A big reason why some enthusiasts will celebrate "National Day of the Cowboy" on Saturday is the idea that "cowboy culture" needs preserving.
And it turns out that's not a new feeling. Nearly seven decades ago, that same idea — that a particular Western lifestyle would not survive much longer on its own — was already looming.
When LIFE profiled a cowboy for the Aug. 22, 1949, issue, with photographs by Leonard McCombe, the land on which the cowboy once slept was already dotted with new ranch houses, and office jobs were looking more and more attractive as the post-war economy boomed. "Like the frontiersman and the forty-niner, the traditional cowboy is a peculiarly American type, now following them into an honorable extinction," the story noted. "He is being replaced by feebler men, who refuse to work grueling hours, to go wifeless and broke to the end of their days."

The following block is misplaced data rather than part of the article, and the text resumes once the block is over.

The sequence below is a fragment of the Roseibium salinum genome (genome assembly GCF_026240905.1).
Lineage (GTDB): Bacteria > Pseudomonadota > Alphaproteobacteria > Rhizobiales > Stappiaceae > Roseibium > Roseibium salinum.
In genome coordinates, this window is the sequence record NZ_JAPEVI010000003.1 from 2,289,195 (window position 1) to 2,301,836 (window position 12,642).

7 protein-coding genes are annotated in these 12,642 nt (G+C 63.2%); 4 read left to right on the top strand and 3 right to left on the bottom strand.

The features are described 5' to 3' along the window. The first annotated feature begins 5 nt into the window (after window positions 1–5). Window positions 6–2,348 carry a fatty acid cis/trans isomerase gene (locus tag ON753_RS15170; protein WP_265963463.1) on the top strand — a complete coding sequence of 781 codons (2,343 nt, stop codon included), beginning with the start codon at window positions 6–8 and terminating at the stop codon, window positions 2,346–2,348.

In fact, the story was billed as a "last look" at the "oldtime cowboy."
The man at the center of that tale was Clarence Hailey "C.H." Long, a 20-year Texan veteran of the profession who found freedom in a life of solitude and physical hardship. He personally trained all 13 of the horses he used to do his job, and his home on the range looked "exactly as a moviegover would expect."
But in that fact, LIFE acknowledged, lay one of the more subtle truths about the past and future of the cowboy lifestyle.
Even as C.H. Long was a living embodiment of a beloved, but endangered culture, he was already part of a myth forged by Hollywood and dime-store novels, not reality. He knew that the cowboy image that the the world celebrated was sometimes more appealing than even the most rewarding liberties of life on the cattle trail.
And on his rare trips into town, he picked up magazines full of Western stories, which he dismissed as "claptrap", but loved nonetheless, "forgetting his adventurous life to search for adventure in lurid accounts of wild affairs that never happened."